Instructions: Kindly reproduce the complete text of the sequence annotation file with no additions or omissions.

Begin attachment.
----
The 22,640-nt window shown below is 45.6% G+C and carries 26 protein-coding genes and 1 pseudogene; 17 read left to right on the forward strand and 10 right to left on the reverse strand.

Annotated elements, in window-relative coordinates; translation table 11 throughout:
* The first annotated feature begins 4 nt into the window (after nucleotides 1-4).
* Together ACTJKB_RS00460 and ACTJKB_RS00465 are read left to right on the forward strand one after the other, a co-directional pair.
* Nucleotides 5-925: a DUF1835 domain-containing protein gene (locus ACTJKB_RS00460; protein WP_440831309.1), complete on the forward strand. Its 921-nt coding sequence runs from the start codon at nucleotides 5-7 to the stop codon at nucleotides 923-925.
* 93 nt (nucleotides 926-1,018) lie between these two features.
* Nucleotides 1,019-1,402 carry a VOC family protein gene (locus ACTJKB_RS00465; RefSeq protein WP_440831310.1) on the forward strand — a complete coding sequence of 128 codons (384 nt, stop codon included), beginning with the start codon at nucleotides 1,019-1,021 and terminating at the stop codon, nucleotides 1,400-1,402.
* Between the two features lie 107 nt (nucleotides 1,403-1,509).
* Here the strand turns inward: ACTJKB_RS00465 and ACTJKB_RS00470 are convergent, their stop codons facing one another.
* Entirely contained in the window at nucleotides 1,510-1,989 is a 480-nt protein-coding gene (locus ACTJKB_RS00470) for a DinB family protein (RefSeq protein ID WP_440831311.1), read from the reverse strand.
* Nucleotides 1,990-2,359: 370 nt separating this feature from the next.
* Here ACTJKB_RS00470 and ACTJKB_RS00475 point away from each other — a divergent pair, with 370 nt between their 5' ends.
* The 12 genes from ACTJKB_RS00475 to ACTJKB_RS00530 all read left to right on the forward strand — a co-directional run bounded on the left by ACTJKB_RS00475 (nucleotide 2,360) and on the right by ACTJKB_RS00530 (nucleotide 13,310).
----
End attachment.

The 22,640-nt window shown below is 45.6% G+C and carries 26 protein-coding genes and 1 pseudogene; 17 read left to right on the forward strand and 10 right to left on the reverse strand.

Annotated elements, in window-relative coordinates; translation table 11 throughout:
* The first annotated feature begins 4 nt into the window (after nucleotides 1-4).
* Together ACTJKB_RS00460 and ACTJKB_RS00465 are read left to right on the forward strand one after the other, a co-directional pair.
* Nucleotides 5-925: a DUF1835 domain-containing protein gene (locus ACTJKB_RS00460; protein WP_440831309.1), complete on the forward strand. Its 921-nt coding sequence runs from the start codon at nucleotides 5-7 to the stop codon at nucleotides 923-925.
* 93 nt (nucleotides 926-1,018) lie between these two features.
* Nucleotides 1,019-1,402 carry a VOC family protein gene (locus ACTJKB_RS00465; RefSeq protein WP_440831310.1) on the forward strand — a complete coding sequence of 128 codons (384 nt, stop codon included), beginning with the start codon at nucleotides 1,019-1,021 and terminating at the stop codon, nucleotides 1,400-1,402.
* Between the two features lie 107 nt (nucleotides 1,403-1,509).
* Here the strand turns inward: ACTJKB_RS00465 and ACTJKB_RS00470 are convergent, their stop codons facing one another.
* Entirely contained in the window at nucleotides 1,510-1,989 is a 480-nt protein-coding gene (locus ACTJKB_RS00470) for a DinB family protein (RefSeq protein ID WP_440831311.1), read from the reverse strand.
* Nucleotides 1,990-2,359: 370 nt separating this feature from the next.
* Here ACTJKB_RS00470 and ACTJKB_RS00475 point away from each other — a divergent pair, with 370 nt between their 5' ends.
* The 12 genes from ACTJKB_RS00475 to ACTJKB_RS00530 all read left to right on the forward strand — a co-directional run bounded on the left by ACTJKB_RS00475 (nucleotide 2,360) and on the right by ACTJKB_RS00530 (nucleotide 13,310).